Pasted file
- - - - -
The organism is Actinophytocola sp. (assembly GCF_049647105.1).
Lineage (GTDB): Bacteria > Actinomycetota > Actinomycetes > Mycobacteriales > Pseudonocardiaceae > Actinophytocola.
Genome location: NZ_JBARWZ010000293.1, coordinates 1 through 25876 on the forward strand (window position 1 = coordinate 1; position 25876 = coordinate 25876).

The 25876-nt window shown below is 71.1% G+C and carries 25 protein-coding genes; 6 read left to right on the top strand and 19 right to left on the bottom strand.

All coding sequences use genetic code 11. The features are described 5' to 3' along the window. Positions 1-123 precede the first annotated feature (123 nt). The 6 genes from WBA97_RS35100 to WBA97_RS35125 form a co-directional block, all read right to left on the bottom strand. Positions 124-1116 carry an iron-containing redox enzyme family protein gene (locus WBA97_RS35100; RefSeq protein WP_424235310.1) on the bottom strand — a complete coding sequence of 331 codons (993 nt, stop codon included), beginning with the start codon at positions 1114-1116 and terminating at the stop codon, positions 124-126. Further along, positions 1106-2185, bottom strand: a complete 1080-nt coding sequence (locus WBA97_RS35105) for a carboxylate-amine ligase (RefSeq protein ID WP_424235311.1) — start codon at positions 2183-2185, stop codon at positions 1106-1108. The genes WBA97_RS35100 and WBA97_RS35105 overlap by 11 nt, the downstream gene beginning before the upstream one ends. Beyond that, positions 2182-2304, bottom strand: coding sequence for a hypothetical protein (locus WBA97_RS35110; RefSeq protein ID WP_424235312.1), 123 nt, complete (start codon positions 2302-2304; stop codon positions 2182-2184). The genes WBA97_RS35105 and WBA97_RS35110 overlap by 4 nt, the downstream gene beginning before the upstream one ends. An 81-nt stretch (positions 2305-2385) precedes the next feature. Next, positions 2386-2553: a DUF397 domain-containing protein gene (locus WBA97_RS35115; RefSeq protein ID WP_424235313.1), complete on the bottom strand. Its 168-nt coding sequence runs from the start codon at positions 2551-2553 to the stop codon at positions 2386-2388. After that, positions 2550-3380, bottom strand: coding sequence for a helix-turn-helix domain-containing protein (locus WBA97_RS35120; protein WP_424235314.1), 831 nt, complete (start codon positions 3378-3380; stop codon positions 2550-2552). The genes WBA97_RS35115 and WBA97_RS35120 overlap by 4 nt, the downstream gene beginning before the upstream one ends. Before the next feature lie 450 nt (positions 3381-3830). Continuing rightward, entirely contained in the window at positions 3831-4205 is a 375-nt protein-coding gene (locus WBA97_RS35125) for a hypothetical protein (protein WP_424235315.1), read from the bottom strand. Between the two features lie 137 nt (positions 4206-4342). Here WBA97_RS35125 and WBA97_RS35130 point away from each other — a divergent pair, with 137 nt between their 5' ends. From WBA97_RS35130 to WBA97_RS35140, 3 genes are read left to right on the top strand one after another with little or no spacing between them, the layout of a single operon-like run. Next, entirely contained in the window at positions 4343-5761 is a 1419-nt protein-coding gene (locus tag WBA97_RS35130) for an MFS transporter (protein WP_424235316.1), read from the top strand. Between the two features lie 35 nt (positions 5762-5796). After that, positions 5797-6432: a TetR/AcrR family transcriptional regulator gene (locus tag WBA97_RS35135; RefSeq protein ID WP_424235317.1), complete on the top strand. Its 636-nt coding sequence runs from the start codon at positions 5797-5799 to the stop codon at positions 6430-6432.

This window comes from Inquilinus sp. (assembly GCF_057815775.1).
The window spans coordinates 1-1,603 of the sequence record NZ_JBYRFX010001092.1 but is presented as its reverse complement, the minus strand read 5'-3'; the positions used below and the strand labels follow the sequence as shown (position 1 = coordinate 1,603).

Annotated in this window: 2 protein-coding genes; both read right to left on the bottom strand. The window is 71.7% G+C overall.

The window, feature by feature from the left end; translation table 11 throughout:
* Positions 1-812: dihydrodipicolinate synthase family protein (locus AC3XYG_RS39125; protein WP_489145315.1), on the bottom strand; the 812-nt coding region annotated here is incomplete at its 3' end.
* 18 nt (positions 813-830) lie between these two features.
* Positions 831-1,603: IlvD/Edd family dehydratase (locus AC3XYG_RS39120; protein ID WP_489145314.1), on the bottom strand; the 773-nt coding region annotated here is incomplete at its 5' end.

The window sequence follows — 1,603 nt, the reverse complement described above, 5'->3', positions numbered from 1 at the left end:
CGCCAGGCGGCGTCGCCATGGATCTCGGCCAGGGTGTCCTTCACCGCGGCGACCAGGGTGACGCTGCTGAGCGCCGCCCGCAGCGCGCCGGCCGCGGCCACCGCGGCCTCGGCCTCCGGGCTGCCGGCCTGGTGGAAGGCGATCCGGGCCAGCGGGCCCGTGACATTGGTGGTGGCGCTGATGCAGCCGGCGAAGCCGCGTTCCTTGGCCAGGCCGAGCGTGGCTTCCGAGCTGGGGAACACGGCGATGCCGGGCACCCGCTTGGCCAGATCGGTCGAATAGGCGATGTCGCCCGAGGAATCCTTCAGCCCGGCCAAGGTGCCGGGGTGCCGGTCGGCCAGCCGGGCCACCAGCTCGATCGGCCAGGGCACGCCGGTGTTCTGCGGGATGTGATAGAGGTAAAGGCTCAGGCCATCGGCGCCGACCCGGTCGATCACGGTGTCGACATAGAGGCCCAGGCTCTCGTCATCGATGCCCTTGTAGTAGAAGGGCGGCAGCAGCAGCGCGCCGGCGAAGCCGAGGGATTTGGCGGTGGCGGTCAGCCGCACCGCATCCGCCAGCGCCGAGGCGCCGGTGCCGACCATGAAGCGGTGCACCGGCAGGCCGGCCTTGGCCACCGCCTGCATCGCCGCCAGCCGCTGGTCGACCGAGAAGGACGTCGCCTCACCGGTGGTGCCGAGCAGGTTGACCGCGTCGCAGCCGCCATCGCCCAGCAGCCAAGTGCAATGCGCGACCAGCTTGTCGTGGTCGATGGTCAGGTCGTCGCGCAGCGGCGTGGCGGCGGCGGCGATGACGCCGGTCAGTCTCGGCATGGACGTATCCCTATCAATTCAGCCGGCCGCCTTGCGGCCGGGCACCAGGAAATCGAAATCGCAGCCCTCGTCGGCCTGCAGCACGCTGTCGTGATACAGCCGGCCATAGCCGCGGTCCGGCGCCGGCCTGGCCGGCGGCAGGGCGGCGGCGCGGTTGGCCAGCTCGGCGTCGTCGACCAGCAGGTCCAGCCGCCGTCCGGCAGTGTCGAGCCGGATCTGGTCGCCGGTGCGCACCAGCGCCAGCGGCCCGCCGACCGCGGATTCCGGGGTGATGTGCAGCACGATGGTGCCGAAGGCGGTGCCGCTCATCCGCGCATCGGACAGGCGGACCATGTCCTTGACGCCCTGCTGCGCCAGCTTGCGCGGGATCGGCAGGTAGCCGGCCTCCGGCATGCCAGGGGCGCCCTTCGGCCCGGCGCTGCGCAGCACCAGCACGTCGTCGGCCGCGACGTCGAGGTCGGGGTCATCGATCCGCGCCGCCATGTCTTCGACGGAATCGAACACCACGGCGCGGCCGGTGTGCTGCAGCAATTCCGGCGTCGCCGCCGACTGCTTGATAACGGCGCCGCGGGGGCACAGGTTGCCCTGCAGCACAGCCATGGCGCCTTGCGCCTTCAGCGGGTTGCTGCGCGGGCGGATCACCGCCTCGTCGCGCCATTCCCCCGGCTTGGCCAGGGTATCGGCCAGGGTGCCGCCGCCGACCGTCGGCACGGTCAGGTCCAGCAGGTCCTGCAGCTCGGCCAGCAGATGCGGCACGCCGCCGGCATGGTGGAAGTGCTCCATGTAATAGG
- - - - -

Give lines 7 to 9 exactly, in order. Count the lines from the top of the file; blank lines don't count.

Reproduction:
The window spans coordinates 1-1,603 of the sequence record NZ_JBYRFX010001092.1 but is presented as its reverse complement, the minus strand read 5'-3'; the positions used below and the strand labels follow the sequence as shown (position 1 = coordinate 1,603).

Annotated in this window: 2 protein-coding genes; both read right to left on the bottom strand. The window is 71.7% G+C overall.

The window, feature by feature from the left end; translation table 11 throughout: